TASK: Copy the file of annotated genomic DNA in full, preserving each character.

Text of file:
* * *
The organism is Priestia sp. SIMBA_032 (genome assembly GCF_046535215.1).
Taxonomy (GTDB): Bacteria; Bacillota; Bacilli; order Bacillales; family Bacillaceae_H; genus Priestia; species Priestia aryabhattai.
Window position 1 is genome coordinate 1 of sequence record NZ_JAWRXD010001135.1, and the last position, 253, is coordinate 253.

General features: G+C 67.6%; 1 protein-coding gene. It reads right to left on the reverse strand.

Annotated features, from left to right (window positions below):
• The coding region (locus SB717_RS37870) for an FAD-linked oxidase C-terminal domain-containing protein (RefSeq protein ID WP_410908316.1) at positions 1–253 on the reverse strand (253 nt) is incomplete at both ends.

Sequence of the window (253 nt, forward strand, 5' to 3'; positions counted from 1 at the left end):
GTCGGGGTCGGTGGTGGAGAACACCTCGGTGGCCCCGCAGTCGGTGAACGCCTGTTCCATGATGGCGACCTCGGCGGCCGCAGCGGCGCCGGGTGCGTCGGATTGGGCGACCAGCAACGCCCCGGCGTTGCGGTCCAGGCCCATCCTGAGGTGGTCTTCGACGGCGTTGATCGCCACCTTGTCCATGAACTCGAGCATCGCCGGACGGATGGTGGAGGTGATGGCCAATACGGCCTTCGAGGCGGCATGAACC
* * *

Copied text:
The organism is Priestia sp. SIMBA_032 (genome assembly GCF_046535215.1).
Taxonomy (GTDB): Bacteria; Bacillota; Bacilli; order Bacillales; family Bacillaceae_H; genus Priestia; species Priestia aryabhattai.
Window position 1 is genome coordinate 1 of sequence record NZ_JAWRXD010001135.1, and the last position, 253, is coordinate 253.

General features: G+C 67.6%; 1 protein-coding gene. It reads right to left on the reverse strand.

Annotated features, from left to right (window positions below):
• The coding region (locus SB717_RS37870) for an FAD-linked oxidase C-terminal domain-containing protein (RefSeq protein ID WP_410908316.1) at positions 1–253 on the reverse strand (253 nt) is incomplete at both ends.

Sequence of the window (253 nt, forward strand, 5' to 3'; positions counted from 1 at the left end):
GTCGGGGTCGGTGGTGGAGAACACCTCGGTGGCCCCGCAGTCGGTGAACGCCTGTTCCATGATGGCGACCTCGGCGGCCGCAGCGGCGCCGGGTGCGTCGGATTGGGCGACCAGCAACGCCCCGGCGTTGCGGTCCAGGCCCATCCTGAGGTGGTCTTCGACGGCGTTGATCGCCACCTTGTCCATGAACTCGAGCATCGCCGGACGGATGGTGGAGGTGATGGCCAATACGGCCTTCGAGGCGGCATGAACC